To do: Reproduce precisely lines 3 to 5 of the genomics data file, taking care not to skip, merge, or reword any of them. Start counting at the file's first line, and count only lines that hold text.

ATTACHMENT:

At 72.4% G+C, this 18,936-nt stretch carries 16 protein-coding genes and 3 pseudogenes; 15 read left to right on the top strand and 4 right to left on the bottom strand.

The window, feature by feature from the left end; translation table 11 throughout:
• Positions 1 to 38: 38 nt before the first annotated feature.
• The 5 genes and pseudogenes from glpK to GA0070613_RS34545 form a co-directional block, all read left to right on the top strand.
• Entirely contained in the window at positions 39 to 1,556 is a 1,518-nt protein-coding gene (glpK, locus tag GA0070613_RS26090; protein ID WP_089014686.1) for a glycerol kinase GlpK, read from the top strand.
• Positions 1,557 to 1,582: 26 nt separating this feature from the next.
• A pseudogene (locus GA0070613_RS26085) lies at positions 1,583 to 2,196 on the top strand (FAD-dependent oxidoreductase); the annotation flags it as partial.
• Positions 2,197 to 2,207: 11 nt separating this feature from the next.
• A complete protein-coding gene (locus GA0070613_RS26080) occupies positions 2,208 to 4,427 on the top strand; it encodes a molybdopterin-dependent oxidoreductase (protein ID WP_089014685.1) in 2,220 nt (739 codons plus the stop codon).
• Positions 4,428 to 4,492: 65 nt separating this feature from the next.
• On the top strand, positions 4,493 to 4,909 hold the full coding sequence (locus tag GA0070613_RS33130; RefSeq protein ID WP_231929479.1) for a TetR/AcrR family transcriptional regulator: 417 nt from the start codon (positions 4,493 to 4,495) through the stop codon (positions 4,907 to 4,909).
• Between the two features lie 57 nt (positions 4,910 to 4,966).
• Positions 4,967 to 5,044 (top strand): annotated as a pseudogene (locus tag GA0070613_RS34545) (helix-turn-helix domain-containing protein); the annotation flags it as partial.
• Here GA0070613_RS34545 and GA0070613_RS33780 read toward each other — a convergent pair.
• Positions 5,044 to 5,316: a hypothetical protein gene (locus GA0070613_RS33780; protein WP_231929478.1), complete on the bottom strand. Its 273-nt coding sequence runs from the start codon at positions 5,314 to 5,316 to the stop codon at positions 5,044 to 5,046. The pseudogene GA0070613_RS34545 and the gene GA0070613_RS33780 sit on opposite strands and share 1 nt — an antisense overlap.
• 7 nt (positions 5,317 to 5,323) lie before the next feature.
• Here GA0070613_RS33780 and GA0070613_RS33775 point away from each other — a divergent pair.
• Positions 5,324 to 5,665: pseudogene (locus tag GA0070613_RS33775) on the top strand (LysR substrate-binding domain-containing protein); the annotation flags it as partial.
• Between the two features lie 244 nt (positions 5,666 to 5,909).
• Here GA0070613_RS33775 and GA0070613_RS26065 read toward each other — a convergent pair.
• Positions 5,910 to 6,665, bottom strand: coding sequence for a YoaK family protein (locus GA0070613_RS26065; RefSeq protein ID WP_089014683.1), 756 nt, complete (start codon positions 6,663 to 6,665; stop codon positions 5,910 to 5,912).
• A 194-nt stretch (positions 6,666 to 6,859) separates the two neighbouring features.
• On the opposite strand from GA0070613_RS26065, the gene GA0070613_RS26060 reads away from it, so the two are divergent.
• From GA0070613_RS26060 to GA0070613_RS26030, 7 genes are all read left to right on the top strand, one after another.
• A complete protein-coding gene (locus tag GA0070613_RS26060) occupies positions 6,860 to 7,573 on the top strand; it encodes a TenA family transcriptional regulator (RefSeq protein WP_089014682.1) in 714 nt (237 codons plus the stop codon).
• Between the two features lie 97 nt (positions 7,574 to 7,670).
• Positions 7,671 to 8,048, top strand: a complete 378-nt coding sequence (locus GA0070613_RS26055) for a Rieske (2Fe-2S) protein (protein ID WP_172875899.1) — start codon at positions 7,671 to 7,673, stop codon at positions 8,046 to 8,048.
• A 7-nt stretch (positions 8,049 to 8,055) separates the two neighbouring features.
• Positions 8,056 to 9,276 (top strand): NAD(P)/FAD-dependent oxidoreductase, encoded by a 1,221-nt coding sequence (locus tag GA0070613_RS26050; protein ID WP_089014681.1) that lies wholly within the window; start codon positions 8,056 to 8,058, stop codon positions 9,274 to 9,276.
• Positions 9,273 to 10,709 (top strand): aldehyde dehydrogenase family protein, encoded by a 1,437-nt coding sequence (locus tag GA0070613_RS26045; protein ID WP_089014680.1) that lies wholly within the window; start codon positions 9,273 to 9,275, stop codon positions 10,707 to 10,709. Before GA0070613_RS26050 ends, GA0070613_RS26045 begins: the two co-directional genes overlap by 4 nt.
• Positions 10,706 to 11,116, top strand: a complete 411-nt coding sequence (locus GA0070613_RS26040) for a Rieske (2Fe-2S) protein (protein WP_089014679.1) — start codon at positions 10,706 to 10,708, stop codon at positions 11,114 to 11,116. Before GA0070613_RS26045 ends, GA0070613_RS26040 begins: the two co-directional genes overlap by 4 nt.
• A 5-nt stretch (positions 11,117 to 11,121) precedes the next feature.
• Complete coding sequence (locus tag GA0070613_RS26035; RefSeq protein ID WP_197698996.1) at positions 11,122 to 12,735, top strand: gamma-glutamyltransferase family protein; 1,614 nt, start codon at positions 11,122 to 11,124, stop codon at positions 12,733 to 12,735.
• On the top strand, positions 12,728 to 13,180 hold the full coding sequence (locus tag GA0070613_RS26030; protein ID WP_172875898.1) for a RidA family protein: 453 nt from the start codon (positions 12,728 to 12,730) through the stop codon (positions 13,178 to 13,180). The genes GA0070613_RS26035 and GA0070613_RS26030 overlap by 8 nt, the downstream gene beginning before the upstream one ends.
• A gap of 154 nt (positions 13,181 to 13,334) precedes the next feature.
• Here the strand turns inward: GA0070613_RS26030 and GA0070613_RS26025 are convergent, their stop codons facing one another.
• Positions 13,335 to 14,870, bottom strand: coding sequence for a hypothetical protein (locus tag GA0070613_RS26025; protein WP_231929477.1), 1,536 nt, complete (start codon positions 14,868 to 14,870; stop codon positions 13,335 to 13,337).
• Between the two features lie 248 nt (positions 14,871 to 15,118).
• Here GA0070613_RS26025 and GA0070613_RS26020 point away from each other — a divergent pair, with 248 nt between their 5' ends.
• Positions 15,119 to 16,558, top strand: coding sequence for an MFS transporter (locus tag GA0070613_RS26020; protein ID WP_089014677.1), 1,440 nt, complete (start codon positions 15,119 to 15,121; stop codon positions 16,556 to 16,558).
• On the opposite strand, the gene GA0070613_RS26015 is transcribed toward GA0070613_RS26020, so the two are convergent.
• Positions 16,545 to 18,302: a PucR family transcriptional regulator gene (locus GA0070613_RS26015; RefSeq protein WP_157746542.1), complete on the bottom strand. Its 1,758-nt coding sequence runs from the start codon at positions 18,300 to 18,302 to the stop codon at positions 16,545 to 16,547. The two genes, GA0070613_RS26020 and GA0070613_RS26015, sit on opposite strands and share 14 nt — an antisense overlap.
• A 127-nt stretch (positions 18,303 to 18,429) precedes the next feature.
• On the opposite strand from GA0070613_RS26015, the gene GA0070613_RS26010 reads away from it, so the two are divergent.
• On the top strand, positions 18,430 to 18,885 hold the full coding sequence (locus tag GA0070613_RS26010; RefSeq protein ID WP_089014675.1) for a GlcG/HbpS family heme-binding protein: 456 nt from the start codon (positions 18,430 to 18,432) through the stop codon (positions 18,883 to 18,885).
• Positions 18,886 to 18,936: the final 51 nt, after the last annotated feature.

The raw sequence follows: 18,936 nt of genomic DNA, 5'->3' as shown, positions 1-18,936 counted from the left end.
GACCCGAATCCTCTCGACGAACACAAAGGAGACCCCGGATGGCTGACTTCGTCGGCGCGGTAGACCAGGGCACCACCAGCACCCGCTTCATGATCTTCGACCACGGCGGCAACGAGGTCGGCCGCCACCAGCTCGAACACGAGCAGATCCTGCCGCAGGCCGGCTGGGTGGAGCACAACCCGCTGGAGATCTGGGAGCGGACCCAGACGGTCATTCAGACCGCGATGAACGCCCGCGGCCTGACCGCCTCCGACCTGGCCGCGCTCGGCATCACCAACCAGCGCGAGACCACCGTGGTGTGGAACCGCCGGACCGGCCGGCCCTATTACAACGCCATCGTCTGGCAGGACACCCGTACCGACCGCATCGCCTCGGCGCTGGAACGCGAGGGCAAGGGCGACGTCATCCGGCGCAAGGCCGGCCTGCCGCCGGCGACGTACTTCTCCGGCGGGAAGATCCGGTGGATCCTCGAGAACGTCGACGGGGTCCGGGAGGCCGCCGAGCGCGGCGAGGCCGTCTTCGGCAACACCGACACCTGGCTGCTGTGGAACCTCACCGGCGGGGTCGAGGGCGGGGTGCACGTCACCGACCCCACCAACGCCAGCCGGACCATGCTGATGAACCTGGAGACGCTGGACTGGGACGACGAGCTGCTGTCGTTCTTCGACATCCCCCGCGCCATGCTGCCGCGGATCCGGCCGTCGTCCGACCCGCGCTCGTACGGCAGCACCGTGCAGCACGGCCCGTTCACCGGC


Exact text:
• Positions 1 to 38: 38 nt before the first annotated feature.
• The 5 genes and pseudogenes from glpK to GA0070613_RS34545 form a co-directional block, all read left to right on the top strand.
• Entirely contained in the window at positions 39 to 1,556 is a 1,518-nt protein-coding gene (glpK, locus tag GA0070613_RS26090; protein ID WP_089014686.1) for a glycerol kinase GlpK, read from the top strand.